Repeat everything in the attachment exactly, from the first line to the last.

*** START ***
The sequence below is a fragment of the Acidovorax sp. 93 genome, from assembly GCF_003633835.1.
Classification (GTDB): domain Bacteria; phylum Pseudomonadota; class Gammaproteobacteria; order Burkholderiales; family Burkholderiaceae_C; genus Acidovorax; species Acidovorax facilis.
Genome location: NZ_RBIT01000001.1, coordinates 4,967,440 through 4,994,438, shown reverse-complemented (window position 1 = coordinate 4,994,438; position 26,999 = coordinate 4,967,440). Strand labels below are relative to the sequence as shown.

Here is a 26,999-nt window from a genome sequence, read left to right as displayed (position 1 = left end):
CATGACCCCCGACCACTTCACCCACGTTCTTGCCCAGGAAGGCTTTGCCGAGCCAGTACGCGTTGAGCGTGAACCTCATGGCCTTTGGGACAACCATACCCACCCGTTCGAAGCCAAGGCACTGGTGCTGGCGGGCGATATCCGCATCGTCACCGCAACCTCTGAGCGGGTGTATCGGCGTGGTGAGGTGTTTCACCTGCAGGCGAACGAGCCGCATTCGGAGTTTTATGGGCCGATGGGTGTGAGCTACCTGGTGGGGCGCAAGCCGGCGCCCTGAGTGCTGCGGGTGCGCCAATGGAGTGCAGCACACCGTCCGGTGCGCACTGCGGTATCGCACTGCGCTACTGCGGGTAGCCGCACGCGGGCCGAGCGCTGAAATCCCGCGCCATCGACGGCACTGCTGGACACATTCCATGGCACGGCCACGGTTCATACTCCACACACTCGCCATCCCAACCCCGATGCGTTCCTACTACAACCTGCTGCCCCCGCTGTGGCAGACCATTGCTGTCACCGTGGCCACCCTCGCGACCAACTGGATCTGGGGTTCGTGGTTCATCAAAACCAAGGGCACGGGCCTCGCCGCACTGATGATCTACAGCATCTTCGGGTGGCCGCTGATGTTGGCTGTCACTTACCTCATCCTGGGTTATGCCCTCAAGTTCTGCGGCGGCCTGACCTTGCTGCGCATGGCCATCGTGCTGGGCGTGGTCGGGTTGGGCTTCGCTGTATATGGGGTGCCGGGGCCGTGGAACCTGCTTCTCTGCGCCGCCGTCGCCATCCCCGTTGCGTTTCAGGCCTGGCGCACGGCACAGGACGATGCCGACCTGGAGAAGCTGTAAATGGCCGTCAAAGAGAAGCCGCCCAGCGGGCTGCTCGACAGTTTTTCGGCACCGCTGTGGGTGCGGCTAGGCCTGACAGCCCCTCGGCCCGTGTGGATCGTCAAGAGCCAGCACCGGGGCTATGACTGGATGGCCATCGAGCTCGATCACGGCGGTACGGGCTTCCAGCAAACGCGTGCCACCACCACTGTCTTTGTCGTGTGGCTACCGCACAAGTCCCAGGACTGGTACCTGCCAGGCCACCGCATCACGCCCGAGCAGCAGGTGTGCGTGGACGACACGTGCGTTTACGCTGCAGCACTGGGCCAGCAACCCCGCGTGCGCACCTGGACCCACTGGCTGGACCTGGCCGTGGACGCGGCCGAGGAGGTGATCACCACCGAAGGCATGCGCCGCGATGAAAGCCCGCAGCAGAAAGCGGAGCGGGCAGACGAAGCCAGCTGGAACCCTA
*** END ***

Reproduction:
The sequence below is a fragment of the Acidovorax sp. 93 genome, from assembly GCF_003633835.1.
Classification (GTDB): domain Bacteria; phylum Pseudomonadota; class Gammaproteobacteria; order Burkholderiales; family Burkholderiaceae_C; genus Acidovorax; species Acidovorax facilis.
Genome location: NZ_RBIT01000001.1, coordinates 4,967,440 through 4,994,438, shown reverse-complemented (window position 1 = coordinate 4,994,438; position 26,999 = coordinate 4,967,440). Strand labels below are relative to the sequence as shown.

Here is a 26,999-nt window from a genome sequence, read left to right as displayed (position 1 = left end):
CATGACCCCCGACCACTTCACCCACGTTCTTGCCCAGGAAGGCTTTGCCGAGCCAGTACGCGTTGAGCGTGAACCTCATGGCCTTTGGGACAACCATACCCACCCGTTCGAAGCCAAGGCACTGGTGCTGGCGGGCGATATCCGCATCGTCACCGCAACCTCTGAGCGGGTGTATCGGCGTGGTGAGGTGTTTCACCTGCAGGCGAACGAGCCGCATTCGGAGTTTTATGGGCCGATGGGTGTGAGCTACCTGGTGGGGCGCAAGCCGGCGCCCTGAGTGCTGCGGGTGCGCCAATGGAGTGCAGCACACCGTCCGGTGCGCACTGCGGTATCGCACTGCGCTACTGCGGGTAGCCGCACGCGGGCCGAGCGCTGAAATCCCGCGCCATCGACGGCACTGCTGGACACATTCCATGGCACGGCCACGGTTCATACTCCACACACTCGCCATCCCAACCCCGATGCGTTCCTACTACAACCTGCTGCCCCCGCTGTGGCAGACCATTGCTGTCACCGTGGCCACCCTCGCGACCAACTGGATCTGGGGTTCGTGGTTCATCAAAACCAAGGGCACGGGCCTCGCCGCACTGATGATCTACAGCATCTTCGGGTGGCCGCTGATGTTGGCTGTCACTTACCTCATCCTGGGTTATGCCCTCAAGTTCTGCGGCGGCCTGACCTTGCTGCGCATGGCCATCGTGCTGGGCGTGGTCGGGTTGGGCTTCGCTGTATATGGGGTGCCGGGGCCGTGGAACCTGCTTCTCTGCGCCGCCGTCGCCATCCCCGTTGCGTTTCAGGCCTGGCGCACGGCACAGGACGATGCCGACCTGGAGAAGCTGTAAATGGCCGTCAAAGAGAAGCCGCCCAGCGGGCTGCTCGACAGTTTTTCGGCACCGCTGTGGGTGCGGCTAGGCCTGACAGCCCCTCGGCCCGTGTGGATCGTCAAGAGCCAGCACCGGGGCTATGACTGGATGGCCATCGAGCTCGATCACGGCGGTACGGGCTTCCAGCAAACGCGTGCCACCACCACTGTCTTTGTCGTGTGGCTACCGCACAAGTCCCAGGACTGGTACCTGCCAGGCCACCGCATCACGCCCGAGCAGCAGGTGTGCGTGGACGACACGTGCGTTTACGCTGCAGCACTGGGCCAGCAACCCCGCGTGCGCACCTGGACCCACTGGCTGGACCTGGCCGTGGACGCGGCCGAGGAGGTGATCACCACCGAAGGCATGCGCCGCGATGAAAGCCCGCAGCAGAAAGCGGAGCGGGCAGACGAAGCCAGCTGGAACCCTA